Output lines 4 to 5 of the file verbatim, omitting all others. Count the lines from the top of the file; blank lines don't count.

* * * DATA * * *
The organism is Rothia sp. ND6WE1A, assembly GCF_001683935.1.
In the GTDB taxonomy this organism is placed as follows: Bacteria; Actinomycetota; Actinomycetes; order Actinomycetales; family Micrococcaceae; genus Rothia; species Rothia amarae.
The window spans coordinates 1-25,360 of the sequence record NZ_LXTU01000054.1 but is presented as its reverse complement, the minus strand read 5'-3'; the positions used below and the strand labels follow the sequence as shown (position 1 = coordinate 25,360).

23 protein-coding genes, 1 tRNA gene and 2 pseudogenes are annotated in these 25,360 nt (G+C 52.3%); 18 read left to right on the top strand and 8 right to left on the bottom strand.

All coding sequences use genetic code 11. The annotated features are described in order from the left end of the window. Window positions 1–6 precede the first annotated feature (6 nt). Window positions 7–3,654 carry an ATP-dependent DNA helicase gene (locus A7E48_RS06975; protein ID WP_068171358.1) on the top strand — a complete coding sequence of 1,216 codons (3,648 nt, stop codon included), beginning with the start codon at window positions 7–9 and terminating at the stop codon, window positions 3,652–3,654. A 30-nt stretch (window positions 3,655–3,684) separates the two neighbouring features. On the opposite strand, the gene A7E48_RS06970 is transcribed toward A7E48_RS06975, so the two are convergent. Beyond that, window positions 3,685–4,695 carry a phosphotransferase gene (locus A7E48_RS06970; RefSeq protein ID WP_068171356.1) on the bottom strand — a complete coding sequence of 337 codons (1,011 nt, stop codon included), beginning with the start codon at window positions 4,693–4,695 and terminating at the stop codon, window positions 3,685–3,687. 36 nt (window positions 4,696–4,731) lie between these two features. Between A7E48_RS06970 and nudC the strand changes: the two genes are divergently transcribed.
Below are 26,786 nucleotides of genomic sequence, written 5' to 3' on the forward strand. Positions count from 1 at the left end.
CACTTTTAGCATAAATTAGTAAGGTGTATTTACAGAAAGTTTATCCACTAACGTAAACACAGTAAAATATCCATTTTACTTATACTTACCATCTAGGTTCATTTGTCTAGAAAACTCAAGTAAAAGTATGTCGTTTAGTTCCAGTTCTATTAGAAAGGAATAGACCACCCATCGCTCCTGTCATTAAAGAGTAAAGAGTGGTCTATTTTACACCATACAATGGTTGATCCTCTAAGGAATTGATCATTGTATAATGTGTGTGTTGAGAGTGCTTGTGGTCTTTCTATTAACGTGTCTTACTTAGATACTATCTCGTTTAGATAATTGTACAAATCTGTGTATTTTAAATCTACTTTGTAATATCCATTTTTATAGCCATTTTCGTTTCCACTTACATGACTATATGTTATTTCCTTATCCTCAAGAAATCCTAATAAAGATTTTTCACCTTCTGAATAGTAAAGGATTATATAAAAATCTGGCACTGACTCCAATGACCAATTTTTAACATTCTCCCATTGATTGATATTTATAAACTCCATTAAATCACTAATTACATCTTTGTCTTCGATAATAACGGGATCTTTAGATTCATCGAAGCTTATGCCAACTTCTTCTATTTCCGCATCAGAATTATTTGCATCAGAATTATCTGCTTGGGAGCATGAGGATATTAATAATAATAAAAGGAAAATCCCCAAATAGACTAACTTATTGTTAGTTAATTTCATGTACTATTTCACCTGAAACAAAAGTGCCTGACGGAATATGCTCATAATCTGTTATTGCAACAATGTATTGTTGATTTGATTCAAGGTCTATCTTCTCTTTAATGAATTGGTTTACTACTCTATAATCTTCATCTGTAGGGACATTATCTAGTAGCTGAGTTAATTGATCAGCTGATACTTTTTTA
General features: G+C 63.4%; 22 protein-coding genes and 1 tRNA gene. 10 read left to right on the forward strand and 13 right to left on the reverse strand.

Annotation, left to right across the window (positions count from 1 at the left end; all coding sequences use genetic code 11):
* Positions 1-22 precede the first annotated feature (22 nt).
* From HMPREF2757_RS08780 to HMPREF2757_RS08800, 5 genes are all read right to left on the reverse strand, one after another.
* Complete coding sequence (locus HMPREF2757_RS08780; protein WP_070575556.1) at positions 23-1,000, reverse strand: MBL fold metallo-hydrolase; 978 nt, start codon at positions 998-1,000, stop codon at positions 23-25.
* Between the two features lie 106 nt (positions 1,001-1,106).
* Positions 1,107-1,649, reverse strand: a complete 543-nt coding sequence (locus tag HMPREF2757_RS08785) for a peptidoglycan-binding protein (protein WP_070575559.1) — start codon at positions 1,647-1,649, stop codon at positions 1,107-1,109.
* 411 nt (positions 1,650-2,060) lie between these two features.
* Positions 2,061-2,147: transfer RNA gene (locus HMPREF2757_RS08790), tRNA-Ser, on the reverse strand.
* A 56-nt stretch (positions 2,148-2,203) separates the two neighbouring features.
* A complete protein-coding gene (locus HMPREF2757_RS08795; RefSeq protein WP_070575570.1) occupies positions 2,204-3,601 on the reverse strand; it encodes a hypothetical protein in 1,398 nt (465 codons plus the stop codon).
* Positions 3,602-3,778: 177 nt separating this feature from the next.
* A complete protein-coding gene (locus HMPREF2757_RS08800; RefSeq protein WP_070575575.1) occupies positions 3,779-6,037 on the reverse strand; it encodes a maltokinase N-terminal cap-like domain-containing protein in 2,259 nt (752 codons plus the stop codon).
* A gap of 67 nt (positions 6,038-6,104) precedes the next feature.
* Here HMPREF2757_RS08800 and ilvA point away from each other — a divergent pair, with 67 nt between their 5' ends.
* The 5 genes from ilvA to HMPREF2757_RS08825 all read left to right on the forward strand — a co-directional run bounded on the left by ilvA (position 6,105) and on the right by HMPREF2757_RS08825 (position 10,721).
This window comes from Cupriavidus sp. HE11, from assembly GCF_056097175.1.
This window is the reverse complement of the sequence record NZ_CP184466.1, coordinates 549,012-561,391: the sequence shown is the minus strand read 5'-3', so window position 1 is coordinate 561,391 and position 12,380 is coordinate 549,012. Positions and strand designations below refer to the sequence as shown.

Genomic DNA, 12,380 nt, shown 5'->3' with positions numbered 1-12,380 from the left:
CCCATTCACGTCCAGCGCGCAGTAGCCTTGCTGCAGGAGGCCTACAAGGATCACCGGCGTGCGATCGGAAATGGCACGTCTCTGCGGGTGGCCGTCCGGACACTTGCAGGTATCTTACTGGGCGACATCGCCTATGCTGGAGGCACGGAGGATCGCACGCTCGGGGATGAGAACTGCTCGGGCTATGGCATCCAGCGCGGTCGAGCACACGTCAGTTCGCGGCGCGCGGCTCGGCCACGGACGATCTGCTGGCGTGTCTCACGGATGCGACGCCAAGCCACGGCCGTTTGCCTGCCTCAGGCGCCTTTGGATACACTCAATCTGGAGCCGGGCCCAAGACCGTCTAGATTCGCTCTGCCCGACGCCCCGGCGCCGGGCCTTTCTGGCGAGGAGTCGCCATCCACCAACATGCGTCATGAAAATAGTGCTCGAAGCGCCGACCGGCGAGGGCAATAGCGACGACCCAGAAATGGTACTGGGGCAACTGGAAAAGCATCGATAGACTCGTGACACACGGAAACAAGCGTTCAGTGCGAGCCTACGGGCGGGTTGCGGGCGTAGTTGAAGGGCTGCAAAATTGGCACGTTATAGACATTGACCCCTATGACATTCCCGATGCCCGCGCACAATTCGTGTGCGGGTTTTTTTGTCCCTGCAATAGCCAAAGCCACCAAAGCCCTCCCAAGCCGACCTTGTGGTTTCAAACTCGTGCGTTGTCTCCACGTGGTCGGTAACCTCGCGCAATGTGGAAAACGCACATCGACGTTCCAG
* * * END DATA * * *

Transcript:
23 protein-coding genes, 1 tRNA gene and 2 pseudogenes are annotated in these 25,360 nt (G+C 52.3%); 18 read left to right on the top strand and 8 right to left on the bottom strand.

All coding sequences use genetic code 11. The annotated features are described in order from the left end of the window. Window positions 1–6 precede the first annotated feature (6 nt). Window positions 7–3,654 carry an ATP-dependent DNA helicase gene (locus A7E48_RS06975; protein ID WP_068171358.1) on the top strand — a complete coding sequence of 1,216 codons (3,648 nt, stop codon included), beginning with the start codon at window positions 7–9 and terminating at the stop codon, window positions 3,652–3,654. A 30-nt stretch (window positions 3,655–3,684) separates the two neighbouring features. On the opposite strand, the gene A7E48_RS06970 is transcribed toward A7E48_RS06975, so the two are convergent. Beyond that, window positions 3,685–4,695 carry a phosphotransferase gene (locus A7E48_RS06970; RefSeq protein ID WP_068171356.1) on the bottom strand — a complete coding sequence of 337 codons (1,011 nt, stop codon included), beginning with the start codon at window positions 4,693–4,695 and terminating at the stop codon, window positions 3,685–3,687. 36 nt (window positions 4,696–4,731) lie between these two features. Between A7E48_RS06970 and nudC the strand changes: the two genes are divergently transcribed.